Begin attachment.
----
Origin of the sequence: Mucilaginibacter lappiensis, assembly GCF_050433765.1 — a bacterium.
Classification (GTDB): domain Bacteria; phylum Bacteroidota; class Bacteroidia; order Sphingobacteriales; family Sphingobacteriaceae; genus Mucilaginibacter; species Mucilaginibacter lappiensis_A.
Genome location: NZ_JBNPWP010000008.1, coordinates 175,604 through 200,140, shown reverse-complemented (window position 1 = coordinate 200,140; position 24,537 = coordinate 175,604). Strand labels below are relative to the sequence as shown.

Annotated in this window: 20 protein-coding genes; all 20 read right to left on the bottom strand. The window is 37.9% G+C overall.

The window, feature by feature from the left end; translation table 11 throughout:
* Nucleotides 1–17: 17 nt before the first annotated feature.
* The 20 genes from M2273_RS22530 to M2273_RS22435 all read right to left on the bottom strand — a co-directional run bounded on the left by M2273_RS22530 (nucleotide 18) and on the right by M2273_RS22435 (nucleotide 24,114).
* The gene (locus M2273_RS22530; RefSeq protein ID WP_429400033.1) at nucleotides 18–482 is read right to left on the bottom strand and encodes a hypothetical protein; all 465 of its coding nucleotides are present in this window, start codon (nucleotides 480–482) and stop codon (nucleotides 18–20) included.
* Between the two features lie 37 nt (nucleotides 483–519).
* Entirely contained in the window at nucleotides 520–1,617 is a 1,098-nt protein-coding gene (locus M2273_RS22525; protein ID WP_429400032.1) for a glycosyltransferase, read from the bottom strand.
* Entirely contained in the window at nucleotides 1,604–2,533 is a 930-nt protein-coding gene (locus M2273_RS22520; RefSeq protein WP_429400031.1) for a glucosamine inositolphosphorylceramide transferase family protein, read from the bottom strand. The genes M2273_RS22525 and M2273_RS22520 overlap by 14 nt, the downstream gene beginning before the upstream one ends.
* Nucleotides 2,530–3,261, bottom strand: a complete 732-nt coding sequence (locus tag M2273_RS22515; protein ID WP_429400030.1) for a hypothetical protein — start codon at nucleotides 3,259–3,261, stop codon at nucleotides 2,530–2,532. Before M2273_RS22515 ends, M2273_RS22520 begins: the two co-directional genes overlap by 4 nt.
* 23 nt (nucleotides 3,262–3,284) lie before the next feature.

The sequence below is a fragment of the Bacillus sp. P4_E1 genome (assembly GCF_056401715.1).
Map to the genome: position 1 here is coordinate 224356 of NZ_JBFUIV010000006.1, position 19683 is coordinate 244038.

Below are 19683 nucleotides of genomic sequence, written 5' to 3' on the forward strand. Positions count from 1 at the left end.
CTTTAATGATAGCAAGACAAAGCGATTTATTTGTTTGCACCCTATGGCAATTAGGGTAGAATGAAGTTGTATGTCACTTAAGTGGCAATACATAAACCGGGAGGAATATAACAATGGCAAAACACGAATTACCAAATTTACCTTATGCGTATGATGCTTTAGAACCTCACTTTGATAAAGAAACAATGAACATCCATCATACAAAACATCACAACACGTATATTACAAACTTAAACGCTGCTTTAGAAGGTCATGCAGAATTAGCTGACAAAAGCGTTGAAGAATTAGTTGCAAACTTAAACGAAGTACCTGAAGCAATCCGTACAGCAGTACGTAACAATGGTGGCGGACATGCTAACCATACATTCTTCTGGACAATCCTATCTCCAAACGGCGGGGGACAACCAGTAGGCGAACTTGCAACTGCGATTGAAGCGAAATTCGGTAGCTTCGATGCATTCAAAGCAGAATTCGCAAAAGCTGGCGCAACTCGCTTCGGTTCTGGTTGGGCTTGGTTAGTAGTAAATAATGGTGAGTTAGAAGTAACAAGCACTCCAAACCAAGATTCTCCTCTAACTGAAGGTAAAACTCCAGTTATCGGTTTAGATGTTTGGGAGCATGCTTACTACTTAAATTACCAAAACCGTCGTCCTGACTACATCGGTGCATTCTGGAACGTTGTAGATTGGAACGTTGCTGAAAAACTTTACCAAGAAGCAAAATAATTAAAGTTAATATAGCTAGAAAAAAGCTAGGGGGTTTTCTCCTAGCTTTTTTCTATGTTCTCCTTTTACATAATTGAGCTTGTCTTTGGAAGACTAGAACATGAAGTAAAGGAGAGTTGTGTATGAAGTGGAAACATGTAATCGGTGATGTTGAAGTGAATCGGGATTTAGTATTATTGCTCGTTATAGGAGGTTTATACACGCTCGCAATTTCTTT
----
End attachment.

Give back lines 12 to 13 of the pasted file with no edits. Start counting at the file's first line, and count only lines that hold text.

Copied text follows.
* Nucleotides 2,530–3,261, bottom strand: a complete 732-nt coding sequence (locus tag M2273_RS22515; protein ID WP_429400030.1) for a hypothetical protein — start codon at nucleotides 3,259–3,261, stop codon at nucleotides 2,530–2,532. Before M2273_RS22515 ends, M2273_RS22520 begins: the two co-directional genes overlap by 4 nt.
* 23 nt (nucleotides 3,262–3,284) lie before the next feature.